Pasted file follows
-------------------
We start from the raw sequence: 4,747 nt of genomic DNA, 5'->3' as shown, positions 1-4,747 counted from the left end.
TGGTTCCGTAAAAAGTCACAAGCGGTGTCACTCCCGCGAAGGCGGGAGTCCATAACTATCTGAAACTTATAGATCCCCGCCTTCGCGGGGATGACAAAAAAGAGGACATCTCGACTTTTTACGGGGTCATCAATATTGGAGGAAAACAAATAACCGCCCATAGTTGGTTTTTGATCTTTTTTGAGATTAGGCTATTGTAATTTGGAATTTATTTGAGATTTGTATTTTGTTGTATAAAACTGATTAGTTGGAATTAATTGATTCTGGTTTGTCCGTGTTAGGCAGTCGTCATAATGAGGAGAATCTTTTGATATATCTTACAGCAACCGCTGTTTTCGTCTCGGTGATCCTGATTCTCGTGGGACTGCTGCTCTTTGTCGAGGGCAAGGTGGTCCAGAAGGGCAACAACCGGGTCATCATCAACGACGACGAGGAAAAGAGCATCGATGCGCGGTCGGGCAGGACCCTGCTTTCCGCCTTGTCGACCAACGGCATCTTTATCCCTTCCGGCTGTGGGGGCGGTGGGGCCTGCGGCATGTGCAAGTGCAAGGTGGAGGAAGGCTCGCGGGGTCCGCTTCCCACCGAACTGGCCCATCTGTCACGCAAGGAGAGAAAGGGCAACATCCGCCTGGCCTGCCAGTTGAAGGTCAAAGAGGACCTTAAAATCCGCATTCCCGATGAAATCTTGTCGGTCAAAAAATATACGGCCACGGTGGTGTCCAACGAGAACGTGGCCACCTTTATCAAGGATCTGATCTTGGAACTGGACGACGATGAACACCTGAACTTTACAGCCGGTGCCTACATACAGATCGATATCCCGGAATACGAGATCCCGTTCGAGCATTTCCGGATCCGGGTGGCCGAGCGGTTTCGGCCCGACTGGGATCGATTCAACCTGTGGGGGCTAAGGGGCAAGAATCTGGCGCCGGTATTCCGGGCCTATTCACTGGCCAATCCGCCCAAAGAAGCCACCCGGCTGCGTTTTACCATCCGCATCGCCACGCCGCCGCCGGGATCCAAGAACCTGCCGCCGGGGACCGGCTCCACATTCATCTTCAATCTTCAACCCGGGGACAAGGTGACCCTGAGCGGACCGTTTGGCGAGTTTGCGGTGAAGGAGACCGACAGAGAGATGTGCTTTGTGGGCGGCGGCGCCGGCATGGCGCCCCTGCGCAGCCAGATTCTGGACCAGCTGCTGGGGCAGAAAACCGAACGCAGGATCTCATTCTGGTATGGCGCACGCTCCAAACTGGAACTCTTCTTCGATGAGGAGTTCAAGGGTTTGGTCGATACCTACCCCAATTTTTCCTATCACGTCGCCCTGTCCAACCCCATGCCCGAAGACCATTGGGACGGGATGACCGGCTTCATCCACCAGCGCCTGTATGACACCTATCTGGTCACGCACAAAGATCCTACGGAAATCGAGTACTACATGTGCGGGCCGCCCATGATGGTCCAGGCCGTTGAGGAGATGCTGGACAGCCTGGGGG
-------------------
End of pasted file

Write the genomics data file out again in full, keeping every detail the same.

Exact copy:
We start from the raw sequence: 4,747 nt of genomic DNA, 5'->3' as shown, positions 1-4,747 counted from the left end.
TGGTTCCGTAAAAAGTCACAAGCGGTGTCACTCCCGCGAAGGCGGGAGTCCATAACTATCTGAAACTTATAGATCCCCGCCTTCGCGGGGATGACAAAAAAGAGGACATCTCGACTTTTTACGGGGTCATCAATATTGGAGGAAAACAAATAACCGCCCATAGTTGGTTTTTGATCTTTTTTGAGATTAGGCTATTGTAATTTGGAATTTATTTGAGATTTGTATTTTGTTGTATAAAACTGATTAGTTGGAATTAATTGATTCTGGTTTGTCCGTGTTAGGCAGTCGTCATAATGAGGAGAATCTTTTGATATATCTTACAGCAACCGCTGTTTTCGTCTCGGTGATCCTGATTCTCGTGGGACTGCTGCTCTTTGTCGAGGGCAAGGTGGTCCAGAAGGGCAACAACCGGGTCATCATCAACGACGACGAGGAAAAGAGCATCGATGCGCGGTCGGGCAGGACCCTGCTTTCCGCCTTGTCGACCAACGGCATCTTTATCCCTTCCGGCTGTGGGGGCGGTGGGGCCTGCGGCATGTGCAAGTGCAAGGTGGAGGAAGGCTCGCGGGGTCCGCTTCCCACCGAACTGGCCCATCTGTCACGCAAGGAGAGAAAGGGCAACATCCGCCTGGCCTGCCAGTTGAAGGTCAAAGAGGACCTTAAAATCCGCATTCCCGATGAAATCTTGTCGGTCAAAAAATATACGGCCACGGTGGTGTCCAACGAGAACGTGGCCACCTTTATCAAGGATCTGATCTTGGAACTGGACGACGATGAACACCTGAACTTTACAGCCGGTGCCTACATACAGATCGATATCCCGGAATACGAGATCCCGTTCGAGCATTTCCGGATCCGGGTGGCCGAGCGGTTTCGGCCCGACTGGGATCGATTCAACCTGTGGGGGCTAAGGGGCAAGAATCTGGCGCCGGTATTCCGGGCCTATTCACTGGCCAATCCGCCCAAAGAAGCCACCCGGCTGCGTTTTACCATCCGCATCGCCACGCCGCCGCCGGGATCCAAGAACCTGCCGCCGGGGACCGGCTCCACATTCATCTTCAATCTTCAACCCGGGGACAAGGTGACCCTGAGCGGACCGTTTGGCGAGTTTGCGGTGAAGGAGACCGACAGAGAGATGTGCTTTGTGGGCGGCGGCGCCGGCATGGCGCCCCTGCGCAGCCAGATTCTGGACCAGCTGCTGGGGCAGAAAACCGAACGCAGGATCTCATTCTGGTATGGCGCACGCTCCAAACTGGAACTCTTCTTCGATGAGGAGTTCAAGGGTTTGGTCGATACCTACCCCAATTTTTCCTATCACGTCGCCCTGTCCAACCCCATGCCCGAAGACCATTGGGACGGGATGACCGGCTTCATCCACCAGCGCCTGTATGACACCTATCTGGTCACGCACAAAGATCCTACGGAAATCGAGTACTACATGTGCGGGCCGCCCATGATGGTCCAGGCCGTTGAGGAGATGCTGGACAGCCTGGGGG